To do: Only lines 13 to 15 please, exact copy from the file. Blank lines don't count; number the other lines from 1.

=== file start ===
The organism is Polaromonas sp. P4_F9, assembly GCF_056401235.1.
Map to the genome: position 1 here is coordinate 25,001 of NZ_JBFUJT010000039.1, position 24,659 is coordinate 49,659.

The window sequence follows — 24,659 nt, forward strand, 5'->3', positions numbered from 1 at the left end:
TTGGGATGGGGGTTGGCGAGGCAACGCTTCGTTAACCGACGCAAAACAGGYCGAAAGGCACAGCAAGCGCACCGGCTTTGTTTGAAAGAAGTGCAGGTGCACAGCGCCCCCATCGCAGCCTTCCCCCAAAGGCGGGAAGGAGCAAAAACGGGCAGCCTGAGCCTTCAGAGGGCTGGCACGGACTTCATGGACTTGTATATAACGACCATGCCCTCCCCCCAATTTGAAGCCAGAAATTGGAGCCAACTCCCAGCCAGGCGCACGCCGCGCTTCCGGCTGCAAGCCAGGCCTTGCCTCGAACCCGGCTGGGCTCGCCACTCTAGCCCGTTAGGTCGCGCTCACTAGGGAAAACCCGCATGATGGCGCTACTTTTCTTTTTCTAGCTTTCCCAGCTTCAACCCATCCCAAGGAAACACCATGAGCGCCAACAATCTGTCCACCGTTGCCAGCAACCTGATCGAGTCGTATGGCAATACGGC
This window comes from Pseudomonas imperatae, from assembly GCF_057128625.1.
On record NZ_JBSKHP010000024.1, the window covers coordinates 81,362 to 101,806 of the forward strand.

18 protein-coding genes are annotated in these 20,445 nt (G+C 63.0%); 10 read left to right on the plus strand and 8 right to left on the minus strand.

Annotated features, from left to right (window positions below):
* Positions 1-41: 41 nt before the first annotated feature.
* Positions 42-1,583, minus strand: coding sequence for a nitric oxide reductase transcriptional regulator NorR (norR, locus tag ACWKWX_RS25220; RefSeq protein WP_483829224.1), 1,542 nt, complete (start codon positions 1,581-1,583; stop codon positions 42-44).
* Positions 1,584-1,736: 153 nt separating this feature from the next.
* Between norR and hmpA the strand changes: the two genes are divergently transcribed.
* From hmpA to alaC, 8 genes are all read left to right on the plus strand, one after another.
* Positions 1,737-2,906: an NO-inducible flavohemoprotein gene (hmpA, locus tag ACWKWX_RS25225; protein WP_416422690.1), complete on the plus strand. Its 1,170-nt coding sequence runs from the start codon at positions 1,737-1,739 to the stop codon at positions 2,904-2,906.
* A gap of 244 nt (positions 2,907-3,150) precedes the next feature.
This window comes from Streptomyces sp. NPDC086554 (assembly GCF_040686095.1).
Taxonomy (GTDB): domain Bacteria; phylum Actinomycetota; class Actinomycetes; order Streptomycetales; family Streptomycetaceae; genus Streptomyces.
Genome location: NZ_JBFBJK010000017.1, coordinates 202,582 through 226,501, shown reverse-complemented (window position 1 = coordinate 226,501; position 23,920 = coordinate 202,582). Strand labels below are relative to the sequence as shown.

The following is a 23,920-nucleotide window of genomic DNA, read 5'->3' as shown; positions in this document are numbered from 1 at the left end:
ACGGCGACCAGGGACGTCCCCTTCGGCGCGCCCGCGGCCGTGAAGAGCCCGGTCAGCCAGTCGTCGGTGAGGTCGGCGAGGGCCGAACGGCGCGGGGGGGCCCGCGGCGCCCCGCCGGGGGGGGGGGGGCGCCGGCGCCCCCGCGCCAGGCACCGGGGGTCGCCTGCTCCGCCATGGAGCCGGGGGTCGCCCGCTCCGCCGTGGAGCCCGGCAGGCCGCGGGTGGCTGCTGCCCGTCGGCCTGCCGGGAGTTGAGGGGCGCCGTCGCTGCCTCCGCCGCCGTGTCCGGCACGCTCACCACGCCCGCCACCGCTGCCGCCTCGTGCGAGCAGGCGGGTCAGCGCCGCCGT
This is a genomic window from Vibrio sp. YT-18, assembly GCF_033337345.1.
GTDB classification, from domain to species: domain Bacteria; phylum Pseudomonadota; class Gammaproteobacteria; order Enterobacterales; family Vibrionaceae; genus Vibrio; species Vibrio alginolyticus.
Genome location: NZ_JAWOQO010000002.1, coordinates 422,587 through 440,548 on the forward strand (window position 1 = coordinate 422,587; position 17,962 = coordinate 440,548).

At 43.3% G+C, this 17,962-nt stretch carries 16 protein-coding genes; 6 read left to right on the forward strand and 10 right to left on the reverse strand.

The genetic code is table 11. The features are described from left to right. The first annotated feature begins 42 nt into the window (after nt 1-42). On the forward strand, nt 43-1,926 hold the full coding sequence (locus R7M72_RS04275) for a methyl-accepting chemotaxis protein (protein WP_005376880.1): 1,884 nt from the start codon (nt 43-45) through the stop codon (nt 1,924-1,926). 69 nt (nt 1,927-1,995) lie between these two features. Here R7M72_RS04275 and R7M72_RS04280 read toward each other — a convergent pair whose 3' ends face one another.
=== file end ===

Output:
* From hmpA to alaC, 8 genes are all read left to right on the plus strand, one after another.
* Positions 1,737-2,906: an NO-inducible flavohemoprotein gene (hmpA, locus tag ACWKWX_RS25225; protein WP_416422690.1), complete on the plus strand. Its 1,170-nt coding sequence runs from the start codon at positions 1,737-1,739 to the stop codon at positions 2,904-2,906.
* A gap of 244 nt (positions 2,907-3,150) precedes the next feature.